China's Ministry of Natural Resources (MNR) will focus closely on the national strategic needs and implement another round of strategic actions to seek breakthroughs in critical mineral exploration and expand production capacity.
The remarks were made by Minister of Natural Resources Wang Guanghua at a mining industry meeting in Zhengzhou, Central China's Henan Province. They indicate that China is stepping up exploration and mining of rare materials that are critical for the development of strategic industries, as the US' "tech war" against China continues to intensify, analysts noted.
In the speech, Wang said that in the next five years, the MNR will focus on three major tasks - implementing another round of strategic actions for breakthroughs in exploration, achieving increased production capacity for critical minerals, and bolstering mineral resources reserves, according to a statement posted on the MNR's website.
The efforts are aimed at achieving new breakthroughs in critical mineral exploration and expansion of reserves, Wang said, stressing that the current main tasks are to further strengthen the basic geological survey of minerals, strengthen the exploration of strategic minerals that are in short supply, accelerate the promotion of key mining projects, vigorously promote scientific and technological research, and increase financial investment.
"My understanding is that this is focused on 'three-type rare resources,'" Zhang Xiaorong, director of the Beijing-based Cutting-Edge Technology Research Institute, told the Global Times on Wednesday, adding that China has long been focused on exploration in this area.
"Three-type rare resources" is the general term of rare earth, rare resources and rarely scattered resources, which are critical for a wide range of high-tech areas, including sophisticated weapons, information technology, energy conservation and pharmaceuticals.
China's efforts to ramp up exploration and production capacity for these resources have renewed urgency, as the US and some of its Western allies are moving swiftly to not only cut China off from high-tech equipment but also to compete with China in critical minerals under the name of "decoupling" or "de-risking."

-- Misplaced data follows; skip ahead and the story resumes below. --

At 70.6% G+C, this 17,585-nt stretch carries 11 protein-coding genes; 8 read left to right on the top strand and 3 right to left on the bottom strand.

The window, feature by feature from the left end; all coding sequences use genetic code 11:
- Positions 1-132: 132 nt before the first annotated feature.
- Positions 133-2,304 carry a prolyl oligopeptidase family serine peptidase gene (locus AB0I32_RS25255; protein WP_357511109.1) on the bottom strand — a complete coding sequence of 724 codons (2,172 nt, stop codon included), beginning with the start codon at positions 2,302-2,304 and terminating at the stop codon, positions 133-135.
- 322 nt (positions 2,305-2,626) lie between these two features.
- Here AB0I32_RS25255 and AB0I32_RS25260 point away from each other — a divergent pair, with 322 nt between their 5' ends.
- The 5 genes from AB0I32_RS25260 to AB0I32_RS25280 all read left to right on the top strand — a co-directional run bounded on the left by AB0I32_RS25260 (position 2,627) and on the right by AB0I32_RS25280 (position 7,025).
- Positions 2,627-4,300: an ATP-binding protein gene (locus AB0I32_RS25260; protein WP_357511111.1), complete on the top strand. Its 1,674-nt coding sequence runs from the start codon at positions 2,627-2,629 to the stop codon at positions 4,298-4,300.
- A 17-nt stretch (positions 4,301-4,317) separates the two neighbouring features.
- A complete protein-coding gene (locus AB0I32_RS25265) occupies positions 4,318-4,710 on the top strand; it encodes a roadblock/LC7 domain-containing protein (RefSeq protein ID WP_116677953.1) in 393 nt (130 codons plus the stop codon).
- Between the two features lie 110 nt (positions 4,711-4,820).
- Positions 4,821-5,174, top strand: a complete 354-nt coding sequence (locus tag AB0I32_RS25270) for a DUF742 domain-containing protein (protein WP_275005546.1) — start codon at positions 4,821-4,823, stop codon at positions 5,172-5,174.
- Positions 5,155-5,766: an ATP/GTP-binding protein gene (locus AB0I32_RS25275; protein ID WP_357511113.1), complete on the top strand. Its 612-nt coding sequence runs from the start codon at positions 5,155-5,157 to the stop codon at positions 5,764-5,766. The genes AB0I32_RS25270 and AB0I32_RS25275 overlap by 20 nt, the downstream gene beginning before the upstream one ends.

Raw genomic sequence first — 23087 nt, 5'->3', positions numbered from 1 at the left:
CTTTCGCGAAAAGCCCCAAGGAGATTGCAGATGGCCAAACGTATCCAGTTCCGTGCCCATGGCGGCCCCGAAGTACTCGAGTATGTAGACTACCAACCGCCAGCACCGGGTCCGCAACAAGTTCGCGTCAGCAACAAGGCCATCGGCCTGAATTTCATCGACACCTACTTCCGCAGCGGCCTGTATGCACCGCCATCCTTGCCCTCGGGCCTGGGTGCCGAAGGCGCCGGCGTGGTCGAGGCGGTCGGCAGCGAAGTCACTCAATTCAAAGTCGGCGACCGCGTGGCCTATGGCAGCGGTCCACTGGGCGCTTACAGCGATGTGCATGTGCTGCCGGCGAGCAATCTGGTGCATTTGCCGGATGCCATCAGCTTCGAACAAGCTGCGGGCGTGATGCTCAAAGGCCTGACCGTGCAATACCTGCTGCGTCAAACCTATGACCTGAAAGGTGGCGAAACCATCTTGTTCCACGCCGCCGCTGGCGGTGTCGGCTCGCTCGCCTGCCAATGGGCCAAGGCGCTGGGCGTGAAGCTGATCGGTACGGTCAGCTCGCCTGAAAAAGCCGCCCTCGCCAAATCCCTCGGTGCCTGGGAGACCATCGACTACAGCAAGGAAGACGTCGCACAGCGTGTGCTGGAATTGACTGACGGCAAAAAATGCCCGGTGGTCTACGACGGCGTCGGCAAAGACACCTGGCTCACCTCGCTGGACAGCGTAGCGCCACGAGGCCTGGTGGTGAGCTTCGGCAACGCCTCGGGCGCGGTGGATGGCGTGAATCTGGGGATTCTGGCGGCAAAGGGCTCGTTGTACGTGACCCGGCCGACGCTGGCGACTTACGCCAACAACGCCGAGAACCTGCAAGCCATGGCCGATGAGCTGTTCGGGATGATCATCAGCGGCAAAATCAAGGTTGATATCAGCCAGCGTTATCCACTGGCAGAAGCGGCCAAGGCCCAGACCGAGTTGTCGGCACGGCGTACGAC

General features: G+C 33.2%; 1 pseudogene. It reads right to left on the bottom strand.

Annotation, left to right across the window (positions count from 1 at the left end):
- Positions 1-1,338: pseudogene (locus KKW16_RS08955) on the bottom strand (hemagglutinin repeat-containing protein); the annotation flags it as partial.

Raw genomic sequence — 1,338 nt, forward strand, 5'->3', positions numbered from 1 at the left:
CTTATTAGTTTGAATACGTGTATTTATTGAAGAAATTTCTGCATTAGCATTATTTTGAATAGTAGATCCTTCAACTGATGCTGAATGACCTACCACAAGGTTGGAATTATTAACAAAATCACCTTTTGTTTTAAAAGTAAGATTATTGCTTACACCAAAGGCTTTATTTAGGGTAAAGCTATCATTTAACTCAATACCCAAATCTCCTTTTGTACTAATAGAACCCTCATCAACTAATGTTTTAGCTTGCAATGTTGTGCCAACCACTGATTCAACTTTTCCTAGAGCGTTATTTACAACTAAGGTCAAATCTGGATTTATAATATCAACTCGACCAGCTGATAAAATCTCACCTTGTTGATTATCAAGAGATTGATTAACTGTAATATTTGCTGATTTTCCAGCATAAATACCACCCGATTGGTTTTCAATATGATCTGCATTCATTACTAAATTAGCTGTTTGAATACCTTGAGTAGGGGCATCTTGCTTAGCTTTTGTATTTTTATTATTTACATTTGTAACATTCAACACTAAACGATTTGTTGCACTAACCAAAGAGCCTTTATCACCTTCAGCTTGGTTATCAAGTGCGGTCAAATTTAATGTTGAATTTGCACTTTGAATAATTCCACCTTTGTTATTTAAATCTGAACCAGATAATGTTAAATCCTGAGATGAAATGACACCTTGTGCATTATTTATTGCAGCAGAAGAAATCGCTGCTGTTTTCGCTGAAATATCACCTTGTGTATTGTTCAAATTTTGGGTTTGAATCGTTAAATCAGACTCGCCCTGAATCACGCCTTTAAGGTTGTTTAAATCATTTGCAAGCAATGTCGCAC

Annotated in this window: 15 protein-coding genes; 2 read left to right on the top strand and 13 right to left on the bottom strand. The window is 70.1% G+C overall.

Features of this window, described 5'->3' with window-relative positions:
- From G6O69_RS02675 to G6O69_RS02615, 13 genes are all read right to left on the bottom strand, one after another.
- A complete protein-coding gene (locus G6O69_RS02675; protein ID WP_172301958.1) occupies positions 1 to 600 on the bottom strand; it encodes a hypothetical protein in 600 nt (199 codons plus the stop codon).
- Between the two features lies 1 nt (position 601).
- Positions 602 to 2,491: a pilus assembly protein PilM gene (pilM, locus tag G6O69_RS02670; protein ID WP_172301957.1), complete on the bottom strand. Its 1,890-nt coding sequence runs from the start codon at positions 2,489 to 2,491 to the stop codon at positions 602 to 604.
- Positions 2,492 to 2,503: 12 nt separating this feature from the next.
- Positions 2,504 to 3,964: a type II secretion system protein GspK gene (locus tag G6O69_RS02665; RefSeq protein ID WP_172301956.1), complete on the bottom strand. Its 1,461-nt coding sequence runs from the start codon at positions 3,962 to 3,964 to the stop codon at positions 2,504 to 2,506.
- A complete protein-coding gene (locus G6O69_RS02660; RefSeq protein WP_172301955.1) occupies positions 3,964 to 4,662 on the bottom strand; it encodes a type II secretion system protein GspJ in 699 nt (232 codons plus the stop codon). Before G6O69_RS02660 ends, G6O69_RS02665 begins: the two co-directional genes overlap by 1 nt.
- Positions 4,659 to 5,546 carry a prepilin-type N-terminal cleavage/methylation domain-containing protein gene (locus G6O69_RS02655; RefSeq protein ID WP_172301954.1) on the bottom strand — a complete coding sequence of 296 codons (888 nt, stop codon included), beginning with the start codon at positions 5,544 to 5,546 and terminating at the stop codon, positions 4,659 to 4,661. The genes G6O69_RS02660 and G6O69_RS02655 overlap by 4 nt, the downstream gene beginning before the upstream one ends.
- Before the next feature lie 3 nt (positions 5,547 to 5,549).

In what has been widely viewed as a response to the West's "tech war" against China, Chinese ministries on Monday announced that they would impose export controls on items related to gallium and germanium, both of which are critical in the manufacturing of semiconductors and other high-tech components. While Chinese officials have reiterated that the move is aimed at protecting China's national security and interests and is not aimed at any specific country, the move still sent shockwaves among many Western officials and companies.
Many mineral sources such as gallium and germanium have been thoroughly surveyed, but further exploration cannot be ruled out, according to Zhang, noting China's long-term efforts in the exploration of critical minerals.
In an interview with the Xinhua News Agency in January, Wang, the MNR minister, acknowledged the country's high dependence on some imported mineral resources and the necessity to take precautions to ensure energy security. "We will launch a new round of domestic prospecting operations, focusing on strategic bulk minerals and minerals that are in short supply," he said.